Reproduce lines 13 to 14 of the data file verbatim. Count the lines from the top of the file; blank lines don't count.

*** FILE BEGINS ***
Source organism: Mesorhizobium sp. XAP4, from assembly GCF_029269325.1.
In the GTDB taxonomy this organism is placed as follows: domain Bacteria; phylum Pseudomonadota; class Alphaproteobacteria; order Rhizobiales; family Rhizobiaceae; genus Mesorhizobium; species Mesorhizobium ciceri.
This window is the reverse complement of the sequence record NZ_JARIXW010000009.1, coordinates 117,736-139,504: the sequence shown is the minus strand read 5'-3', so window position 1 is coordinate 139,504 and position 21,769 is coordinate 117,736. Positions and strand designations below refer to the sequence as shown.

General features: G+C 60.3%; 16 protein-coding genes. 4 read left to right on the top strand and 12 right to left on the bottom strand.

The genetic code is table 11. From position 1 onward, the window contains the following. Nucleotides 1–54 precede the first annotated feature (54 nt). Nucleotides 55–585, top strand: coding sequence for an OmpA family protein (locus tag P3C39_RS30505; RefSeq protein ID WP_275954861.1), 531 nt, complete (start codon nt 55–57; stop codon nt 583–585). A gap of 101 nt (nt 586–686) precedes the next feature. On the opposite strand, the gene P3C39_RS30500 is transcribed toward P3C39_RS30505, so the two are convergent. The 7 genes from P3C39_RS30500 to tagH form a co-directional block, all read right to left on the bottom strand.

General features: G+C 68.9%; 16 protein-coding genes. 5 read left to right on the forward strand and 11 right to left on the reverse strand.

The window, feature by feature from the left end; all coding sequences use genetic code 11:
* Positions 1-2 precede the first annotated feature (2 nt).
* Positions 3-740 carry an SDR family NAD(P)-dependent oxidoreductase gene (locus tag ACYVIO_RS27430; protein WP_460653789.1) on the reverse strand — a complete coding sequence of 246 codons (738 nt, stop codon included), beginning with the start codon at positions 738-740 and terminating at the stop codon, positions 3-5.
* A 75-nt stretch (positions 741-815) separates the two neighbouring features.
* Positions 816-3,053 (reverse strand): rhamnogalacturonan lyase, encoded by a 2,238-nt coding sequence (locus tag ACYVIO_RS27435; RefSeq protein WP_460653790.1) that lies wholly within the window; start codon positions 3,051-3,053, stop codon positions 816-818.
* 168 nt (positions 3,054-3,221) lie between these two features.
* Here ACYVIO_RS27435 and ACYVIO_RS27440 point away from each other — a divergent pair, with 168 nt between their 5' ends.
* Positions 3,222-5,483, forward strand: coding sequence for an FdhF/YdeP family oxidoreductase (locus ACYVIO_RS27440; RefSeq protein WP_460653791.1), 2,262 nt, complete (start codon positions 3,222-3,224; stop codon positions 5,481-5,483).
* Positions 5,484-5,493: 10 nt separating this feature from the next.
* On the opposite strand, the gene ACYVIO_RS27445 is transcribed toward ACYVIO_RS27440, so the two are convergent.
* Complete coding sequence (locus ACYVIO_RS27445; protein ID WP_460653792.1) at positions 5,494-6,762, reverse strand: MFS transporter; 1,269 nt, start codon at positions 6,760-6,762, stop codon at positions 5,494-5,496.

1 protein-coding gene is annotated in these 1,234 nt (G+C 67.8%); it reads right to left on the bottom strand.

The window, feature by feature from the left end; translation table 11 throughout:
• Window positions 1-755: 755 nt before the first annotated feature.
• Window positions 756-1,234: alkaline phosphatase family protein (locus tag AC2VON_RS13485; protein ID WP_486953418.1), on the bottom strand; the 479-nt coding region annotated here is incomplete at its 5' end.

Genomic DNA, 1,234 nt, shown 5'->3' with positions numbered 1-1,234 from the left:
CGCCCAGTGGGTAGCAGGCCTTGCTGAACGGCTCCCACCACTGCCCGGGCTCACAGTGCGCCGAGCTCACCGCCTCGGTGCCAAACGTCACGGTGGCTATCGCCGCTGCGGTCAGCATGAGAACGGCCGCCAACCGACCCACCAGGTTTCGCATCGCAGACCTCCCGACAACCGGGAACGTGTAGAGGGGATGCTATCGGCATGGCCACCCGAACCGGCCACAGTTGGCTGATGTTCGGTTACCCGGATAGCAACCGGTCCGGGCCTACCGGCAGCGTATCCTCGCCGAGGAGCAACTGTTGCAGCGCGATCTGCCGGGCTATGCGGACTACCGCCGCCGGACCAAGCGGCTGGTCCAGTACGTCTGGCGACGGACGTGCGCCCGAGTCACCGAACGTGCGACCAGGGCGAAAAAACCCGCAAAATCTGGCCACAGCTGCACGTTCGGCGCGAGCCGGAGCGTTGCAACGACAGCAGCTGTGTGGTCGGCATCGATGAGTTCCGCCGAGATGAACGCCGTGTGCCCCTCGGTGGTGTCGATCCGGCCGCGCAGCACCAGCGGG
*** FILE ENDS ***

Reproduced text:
* Here ACYVIO_RS27435 and ACYVIO_RS27440 point away from each other — a divergent pair, with 168 nt between their 5' ends.
* Positions 3,222-5,483, forward strand: coding sequence for an FdhF/YdeP family oxidoreductase (locus ACYVIO_RS27440; RefSeq protein WP_460653791.1), 2,262 nt, complete (start codon positions 3,222-3,224; stop codon positions 5,481-5,483).